5.   Any changes to the windows in order to improve energy
    performance needed to be cost-effective.

With these criteria established, the three window treatments were
then examined in detail.


Repair work needed on the large windows consisted of: (1) repairing
ten units where the vertical mullion dividing the two large fixed
panes had been changed to accommodate interior partition
alterations; (2) installing a fiberglass wrap on approximately 5%
of the wood sills where deterioration was a problem; (3) installing
approximately 1,000 linear feet of new casing trim on the interior
to match original trim that was damaged or that had been removed as
a result of later partition alterations; (4) repainting the
exterior and interior woodwork; and (5) reconditioning the chains,
pulleys, sash weights, and hardware in case the windows ever needed
to be opened.  The estimated cost of this work was $65,000,
including the repair and reinstallation of fixed frames and glass
in 28 windows where a material hoist and trash chutes were locating
during the rehabilitation.


A new estimate was made of the cost-effectiveness of installing
insulated glazing in both the existing fixed panes and the double-
hung sash throughout the building.  The insulating glass would be
installed by cutting back the interior stops.  Such a window system
would lighten the load on the mechanical system by reducing
seasonal heat losses and gains.  This window work would achieve
further savings by reducing energy consumption and permitting
installation of a small HVAC system.  Construction costs, however,
were estimated to be $860,000.


Only good quality, high performance replacement windows were
considered because the architect sought to avoid some of the
recurring problems associated with hangers, connectors, and weather
stripping.  The estimated cost of aluminum replacement windows that
matched the appearance, size and configuration of the existing
windows was nearly $1,600,000.  This estimate included the cost of
removing the existing windows and installing metal substitutes that
had a thermal break and insulating glass.


The windows in the Marquette Building at first glance would seem
prime targets for alteration or replacement in order to improve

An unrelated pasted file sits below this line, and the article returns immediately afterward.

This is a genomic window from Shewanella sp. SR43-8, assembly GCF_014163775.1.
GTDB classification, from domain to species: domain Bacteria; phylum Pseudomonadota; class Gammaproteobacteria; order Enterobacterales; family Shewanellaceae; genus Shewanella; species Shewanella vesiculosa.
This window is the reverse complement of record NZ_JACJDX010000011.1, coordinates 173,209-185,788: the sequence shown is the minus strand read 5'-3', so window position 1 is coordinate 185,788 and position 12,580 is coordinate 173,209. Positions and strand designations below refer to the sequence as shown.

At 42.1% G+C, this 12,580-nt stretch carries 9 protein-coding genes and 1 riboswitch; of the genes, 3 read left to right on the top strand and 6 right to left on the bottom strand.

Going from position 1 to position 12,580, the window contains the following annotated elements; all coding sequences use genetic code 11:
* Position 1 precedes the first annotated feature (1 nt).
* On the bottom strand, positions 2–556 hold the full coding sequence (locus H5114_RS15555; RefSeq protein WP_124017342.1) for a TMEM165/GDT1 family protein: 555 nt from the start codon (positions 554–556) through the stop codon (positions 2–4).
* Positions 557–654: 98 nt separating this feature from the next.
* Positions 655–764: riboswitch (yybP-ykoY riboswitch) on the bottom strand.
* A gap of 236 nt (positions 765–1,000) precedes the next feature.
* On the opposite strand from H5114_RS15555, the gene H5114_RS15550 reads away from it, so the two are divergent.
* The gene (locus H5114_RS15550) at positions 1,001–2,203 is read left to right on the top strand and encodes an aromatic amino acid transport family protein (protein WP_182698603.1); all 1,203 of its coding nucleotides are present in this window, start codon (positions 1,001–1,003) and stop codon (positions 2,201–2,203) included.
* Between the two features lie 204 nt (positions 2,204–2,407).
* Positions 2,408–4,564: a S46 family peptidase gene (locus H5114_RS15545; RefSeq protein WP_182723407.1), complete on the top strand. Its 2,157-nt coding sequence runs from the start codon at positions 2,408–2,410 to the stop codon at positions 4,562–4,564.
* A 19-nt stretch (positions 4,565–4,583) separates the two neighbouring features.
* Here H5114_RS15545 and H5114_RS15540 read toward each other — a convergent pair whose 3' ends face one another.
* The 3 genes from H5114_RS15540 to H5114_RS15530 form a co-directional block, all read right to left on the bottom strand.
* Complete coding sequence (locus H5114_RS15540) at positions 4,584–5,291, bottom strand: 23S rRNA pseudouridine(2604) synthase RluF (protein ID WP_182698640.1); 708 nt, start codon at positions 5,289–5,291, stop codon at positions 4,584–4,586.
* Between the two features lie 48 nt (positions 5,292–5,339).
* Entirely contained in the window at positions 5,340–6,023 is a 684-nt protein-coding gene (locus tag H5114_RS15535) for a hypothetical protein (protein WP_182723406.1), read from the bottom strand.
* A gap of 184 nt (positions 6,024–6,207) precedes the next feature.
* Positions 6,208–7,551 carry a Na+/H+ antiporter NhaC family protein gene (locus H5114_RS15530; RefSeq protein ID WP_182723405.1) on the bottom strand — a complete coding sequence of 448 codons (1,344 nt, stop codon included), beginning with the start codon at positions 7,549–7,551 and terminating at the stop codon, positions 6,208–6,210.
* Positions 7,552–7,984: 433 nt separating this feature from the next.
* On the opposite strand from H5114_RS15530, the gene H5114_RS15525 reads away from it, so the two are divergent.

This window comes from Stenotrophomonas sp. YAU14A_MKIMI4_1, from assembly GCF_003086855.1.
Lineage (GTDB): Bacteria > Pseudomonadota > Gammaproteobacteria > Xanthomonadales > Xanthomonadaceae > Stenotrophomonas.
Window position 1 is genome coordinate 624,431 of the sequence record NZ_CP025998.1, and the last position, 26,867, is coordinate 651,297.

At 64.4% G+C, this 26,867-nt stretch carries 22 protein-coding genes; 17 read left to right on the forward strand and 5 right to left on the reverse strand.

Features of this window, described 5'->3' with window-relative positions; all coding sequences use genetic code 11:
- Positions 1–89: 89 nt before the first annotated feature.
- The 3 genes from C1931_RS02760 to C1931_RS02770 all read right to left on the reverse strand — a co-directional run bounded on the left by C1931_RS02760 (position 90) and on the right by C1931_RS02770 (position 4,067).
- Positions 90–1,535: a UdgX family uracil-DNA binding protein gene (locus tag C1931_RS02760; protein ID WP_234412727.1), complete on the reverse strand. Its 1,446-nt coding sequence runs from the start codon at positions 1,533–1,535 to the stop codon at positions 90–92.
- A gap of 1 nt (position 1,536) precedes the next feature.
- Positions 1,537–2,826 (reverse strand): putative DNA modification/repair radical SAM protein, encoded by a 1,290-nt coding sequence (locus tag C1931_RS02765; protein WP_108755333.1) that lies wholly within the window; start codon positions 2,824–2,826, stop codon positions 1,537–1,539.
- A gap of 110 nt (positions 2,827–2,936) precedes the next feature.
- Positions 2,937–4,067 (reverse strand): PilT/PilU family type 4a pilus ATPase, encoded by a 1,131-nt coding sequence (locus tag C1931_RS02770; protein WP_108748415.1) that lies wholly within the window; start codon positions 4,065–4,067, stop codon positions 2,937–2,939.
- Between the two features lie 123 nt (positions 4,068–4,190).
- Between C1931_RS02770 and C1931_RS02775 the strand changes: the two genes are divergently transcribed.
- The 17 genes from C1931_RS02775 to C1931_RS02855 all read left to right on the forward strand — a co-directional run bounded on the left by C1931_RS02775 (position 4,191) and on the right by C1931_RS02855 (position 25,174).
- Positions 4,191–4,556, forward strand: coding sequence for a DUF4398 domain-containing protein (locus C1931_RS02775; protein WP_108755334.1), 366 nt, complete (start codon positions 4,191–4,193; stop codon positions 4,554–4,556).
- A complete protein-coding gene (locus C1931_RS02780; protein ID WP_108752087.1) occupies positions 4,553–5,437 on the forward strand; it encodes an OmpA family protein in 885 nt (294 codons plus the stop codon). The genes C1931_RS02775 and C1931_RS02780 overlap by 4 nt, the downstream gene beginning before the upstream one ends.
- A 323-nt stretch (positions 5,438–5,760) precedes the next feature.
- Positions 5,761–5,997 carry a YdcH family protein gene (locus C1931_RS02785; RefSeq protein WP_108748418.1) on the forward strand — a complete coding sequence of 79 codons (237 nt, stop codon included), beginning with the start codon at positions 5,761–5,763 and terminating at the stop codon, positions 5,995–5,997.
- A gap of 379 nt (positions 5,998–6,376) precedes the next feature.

their energy performance.  Installing matching replacement units
with thermal glass or adding interior storm glazing both could have
been undertaken without significant alteration to the visual
appearance of the windows, yet the historic windows would have been

After an in-depth study of the repair, modifications, and
replacement alternatives in which such factors as energy costs,
construction costs, and finance charges were considered, the
architect determined that the most cost-effective solution was to
repair the existing windows.

Double glazing, achieved either through adding insulated glazing or
as a result of new replacement units, would have improved the
energy efficiency of the windows and the building, yet would have
been expensive and, in this case, unnecessary.  Assuming the worst
conditions for infiltration, insulating glass would have resulted
at best in energy savings of 10% in heating costs and 15% reduction
in cooling costs.  Building management decided to save the money
since there was no pay back.  Furthermore, even without additional
glazing being added to the windows, the overall building exceeds
the energy utilization and building performance standards of
ASHRAE.  In the future, if conditions change, the addition of
insulating glass could be accomplished with little problem.

Repair work on the windows was conducted at the site working one
floor at a time.  Wood stops were removed, and the windows taken
out of those frames needing repair.  The hardware was cleaned and
repaired, or replaced where missing.  Only about 7% of the windows
and trim required any major work.  Most of the required work was
due to the use during rehabilitation of two fixed windows per floor
for trash removal and the material hoist or where later partitions
intersecting the windows had damaged the wooden trim.  The wood
stops were then reattached using screws in order to facilitate
future window work that might arise.

To prevent tenants from opening the windows, a screw was secured
through the decorative extension on the stiles of both the upper
and lower sash.  The work was done on schedule and within the
original cost estimates.


In many rehabilitation projects involving historic buildings, the
original windows are mistakenly identified as obsolete and, as a
result, are needlessly replaced.  Too often the replacements do not
satisfactorily suit the intent of the original design and thus
severely alter the historic character of the structure.  Where this
occurs, substantial Federal tax incentives for historic
preservation may be jeopardized.

This and other rehabilitation projects have shown the value of
careful and objective evaluation of existing window conditions.
Sound planning can result in window decisions that take into
account good preservation decisions and the realities of the



-    Marquette Building
    140 South Dearborn Street
    Chicago, Illinois


-    Bankers Life and Casualty Company
    Chicago, Illinois

PROJECT DATE:  1979-1982


-    Walker C. Johnson, AIA
    Project Architect
    Holabird & Root
    Architects, Engineers and Planners
    Chicago, Illinois

    Holabird and Root Mechanical Engineers


-    Total rehabilitation cost was $17,000,000 and the window
    repair cost, exclusive of the storefronts was $65,000.

                             END OF SECTION